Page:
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FM8 has an average user rating of 4.38 from 32 reviews

Rate & Review FM8

User Reviews by KVR Members for FM8


Reviewed By danbroad [all]
July 18th, 2008
Version reviewed: 1.0.3 on Mac

It's the bees knees of digital synthesis; FM synthesis made easier by the highly graphic user interface. If you're in the market for FM, then eventually you'll make your way to this, whether you plan to or not.

If you don't mind, I've received quite a few PM's on the subject of 'how do I?' with this synth, so maybe this review could get a little technical.... bear with me, I'll keep the jargon as easy as I can...

For 'oscillators', read 'operators'; instead of subtracting harmonics with cutoffs, you create harmonics by 'buzzing' the original wave using a 'carrier'. Sounds complex? Take an operator, make it whatever wave shape you like, and even if you don't have the first clue about FM, just grab a handful and start experimenting! It's this visual feedback that makes FM7 such a joy to program; one of the few synths that proves indisputably the superior potential nature of software.

Each operator goes beyond the DX7 by including sines, saws, triangles and complex harmonic-rich waveforms. The matrix-style basic interface lets you mingle and mix-up carriers and operators until you end up with a wonderful mess - FM's own equivalent of analog patchwire heaven! You also have the options of noise and a filter section [with adjustable poles], and you can patch this into the mix in whatever order you like. As a comparison, consider it as a 6-oscillator synth where each oscillator can interfere with any other, or even itself....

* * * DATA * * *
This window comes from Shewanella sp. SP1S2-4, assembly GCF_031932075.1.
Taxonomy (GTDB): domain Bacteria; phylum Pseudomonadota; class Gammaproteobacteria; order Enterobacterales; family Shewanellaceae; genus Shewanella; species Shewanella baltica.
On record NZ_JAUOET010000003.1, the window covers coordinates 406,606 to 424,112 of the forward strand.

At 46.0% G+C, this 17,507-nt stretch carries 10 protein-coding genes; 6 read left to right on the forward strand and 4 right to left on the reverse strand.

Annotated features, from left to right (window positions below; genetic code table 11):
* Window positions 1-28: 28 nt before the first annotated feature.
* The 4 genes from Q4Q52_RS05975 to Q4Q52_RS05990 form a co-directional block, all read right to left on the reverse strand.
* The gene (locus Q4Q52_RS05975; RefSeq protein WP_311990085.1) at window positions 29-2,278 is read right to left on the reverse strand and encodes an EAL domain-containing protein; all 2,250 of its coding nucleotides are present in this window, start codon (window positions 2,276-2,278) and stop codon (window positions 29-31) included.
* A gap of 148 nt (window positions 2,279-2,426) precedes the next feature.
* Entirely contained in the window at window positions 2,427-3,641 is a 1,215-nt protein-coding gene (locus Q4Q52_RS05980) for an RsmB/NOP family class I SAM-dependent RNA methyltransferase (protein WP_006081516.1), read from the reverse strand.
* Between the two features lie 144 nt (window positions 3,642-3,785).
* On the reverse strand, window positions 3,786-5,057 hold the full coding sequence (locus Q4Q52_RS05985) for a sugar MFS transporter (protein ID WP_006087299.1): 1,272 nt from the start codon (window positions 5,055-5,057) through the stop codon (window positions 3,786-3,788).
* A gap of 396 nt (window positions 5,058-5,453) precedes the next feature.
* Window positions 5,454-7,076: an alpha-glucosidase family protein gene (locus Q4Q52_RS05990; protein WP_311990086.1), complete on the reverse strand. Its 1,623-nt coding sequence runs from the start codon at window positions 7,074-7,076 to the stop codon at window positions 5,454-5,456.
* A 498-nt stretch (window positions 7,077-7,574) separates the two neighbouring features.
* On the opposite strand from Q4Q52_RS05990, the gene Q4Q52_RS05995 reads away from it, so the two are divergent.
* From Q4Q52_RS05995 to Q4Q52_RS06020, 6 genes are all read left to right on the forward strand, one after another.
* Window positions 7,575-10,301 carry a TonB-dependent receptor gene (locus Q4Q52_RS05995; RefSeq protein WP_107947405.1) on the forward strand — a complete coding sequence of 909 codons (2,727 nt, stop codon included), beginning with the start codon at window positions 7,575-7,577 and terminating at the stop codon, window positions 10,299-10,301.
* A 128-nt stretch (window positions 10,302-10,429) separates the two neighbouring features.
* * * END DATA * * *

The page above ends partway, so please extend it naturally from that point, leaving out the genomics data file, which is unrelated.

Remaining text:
The real power of FM8 comes with the envelopes, which can be effectively drawn freeform like Absynth. This means evolving 'scapes, pads and leads which can flick in and out of the patch, looped sections which don't have to rely on LFO modulation, and attack/release patches that don't have to hang their hats on the old ADSR principles. Of course, ADSR and LFO's are there too - you can make this sound as simple or as whacked out as you'd like it to!

So, to mention the newer features of FM8 over FM7. I'm not as keen on the white colour scheme, or the fact that any Intel mac owners need to upgrade just to get FM7 sounds back on their machines - but there's no doubt now that the XY patchmorpher and the Kore-type browser have more potential than the simple randomise/sysex browse features of FM7. The FX section's much more comprehensive, too.

Fortunately, they've left in the 'easy edit' page for beginners, and assigning controllers to this page gives some hands-on realtime control. Because of the potentially huge changes that a tiny operator frequency change can have on everything else, sometimes a big 'handful of knobbage' in the analog-style can take your gentle swash pad into a glitch-IDM ear-splitting screech - be careful!!